“Learning about our ancestors is so much more than just finding out when and where they were born or died,” says Philibert-Ortega. “Food history helps bring our ancestors to life and gives us a better understanding of their day-to-day lives.”
From the Family Kitchen: Discover Your Food Heritage and Preserve Favorite Recipesexplores food history and explains how to incorporate those stories, images and recipes into family history. Divided into three sections, this social history begins by looking at the food history of immigrants and the regional differences of food throughout the United States. It explores the history of cookbooks in the United States and gives step-by-step instructions on locating and researching recipes that ancestors would have cooked. Part 2 features a glossary or historical cooking terms and measurements, plus a collection of historical recipes from the turn of the 20th century. Part 3 is a beautiful recipe journal where readers can record their favorite family recipes along with memories of the dish, making this book a keepsake that will be enjoyed years to come.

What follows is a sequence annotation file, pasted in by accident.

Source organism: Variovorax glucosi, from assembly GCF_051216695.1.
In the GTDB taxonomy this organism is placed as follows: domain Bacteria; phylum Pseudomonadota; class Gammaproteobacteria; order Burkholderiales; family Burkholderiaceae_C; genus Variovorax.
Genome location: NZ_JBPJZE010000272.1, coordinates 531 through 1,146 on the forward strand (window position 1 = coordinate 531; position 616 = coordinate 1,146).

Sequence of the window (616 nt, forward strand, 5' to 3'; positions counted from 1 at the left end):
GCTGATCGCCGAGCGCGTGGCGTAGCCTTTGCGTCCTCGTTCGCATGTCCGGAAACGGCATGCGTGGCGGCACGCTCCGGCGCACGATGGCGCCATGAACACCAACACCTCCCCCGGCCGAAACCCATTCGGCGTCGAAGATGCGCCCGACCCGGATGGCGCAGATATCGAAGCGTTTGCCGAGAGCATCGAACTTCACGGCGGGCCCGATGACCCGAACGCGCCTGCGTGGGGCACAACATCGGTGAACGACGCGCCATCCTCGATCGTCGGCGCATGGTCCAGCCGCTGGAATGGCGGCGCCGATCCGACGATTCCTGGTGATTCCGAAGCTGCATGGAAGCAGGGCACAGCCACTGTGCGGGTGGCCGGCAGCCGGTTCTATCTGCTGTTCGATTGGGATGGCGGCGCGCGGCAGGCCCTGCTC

“This book spans generations,” says Allison Dolan, publisher/editorial director of Family Tree Magazine. “I can’t think of a better way to introduce younger generations to their heritage then by preparing a meal their ancestors would have eaten and then spend the meal sharing family history stories.”           
From the Family Kitchenalso includes:
§  Methods for gathering family recipes
§  Interview questions to help loved ones record their food memories
§  Places to search for historical recipes
§  An explanation of how immigrants influenced the American diet
§  A look at how technology changed the way people eat
§  A glossary of historical cooking terms
§  Modern equivalents to historical units of measure

From the Family Kitchen is available in a hardback keepsake edition from and other online booksellers. It’s also available as an ebook for the Amazon Kindle and the Barnes&Noble Nook.

About the author